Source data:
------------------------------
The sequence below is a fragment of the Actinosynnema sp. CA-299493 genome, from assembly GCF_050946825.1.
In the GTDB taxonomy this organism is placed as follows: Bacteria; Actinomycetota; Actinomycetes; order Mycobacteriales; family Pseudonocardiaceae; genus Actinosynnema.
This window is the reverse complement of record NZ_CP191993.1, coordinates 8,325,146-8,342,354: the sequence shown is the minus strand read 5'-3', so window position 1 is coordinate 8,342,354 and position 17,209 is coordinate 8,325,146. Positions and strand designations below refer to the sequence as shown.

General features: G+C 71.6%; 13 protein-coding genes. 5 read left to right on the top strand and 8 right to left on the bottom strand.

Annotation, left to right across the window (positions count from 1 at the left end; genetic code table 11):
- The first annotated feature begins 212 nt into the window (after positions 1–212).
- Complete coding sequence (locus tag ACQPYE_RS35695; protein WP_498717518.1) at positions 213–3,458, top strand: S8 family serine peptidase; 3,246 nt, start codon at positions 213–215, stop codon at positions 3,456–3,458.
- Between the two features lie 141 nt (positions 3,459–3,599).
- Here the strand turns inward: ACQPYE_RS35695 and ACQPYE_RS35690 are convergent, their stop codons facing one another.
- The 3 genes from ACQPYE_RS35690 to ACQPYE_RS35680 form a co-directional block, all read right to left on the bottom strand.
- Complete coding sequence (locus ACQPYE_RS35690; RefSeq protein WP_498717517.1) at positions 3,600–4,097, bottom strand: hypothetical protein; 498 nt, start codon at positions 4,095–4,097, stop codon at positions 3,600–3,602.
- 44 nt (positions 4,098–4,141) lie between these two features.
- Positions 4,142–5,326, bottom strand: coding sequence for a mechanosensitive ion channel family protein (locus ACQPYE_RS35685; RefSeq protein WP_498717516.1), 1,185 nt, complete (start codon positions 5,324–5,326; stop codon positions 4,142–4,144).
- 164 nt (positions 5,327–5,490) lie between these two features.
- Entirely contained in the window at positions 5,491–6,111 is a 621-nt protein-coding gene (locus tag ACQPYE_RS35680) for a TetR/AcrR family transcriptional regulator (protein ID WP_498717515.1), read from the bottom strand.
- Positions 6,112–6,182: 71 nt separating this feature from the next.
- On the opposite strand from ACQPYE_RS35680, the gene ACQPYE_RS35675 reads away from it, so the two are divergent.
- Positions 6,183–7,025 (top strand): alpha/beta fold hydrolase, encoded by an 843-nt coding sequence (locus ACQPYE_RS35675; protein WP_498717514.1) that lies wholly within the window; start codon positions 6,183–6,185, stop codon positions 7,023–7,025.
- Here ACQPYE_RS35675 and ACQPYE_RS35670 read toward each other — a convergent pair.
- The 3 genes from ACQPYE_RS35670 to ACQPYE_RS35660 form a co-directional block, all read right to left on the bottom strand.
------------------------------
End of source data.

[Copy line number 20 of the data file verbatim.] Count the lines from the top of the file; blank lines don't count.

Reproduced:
- The 3 genes from ACQPYE_RS35670 to ACQPYE_RS35660 form a co-directional block, all read right to left on the bottom strand.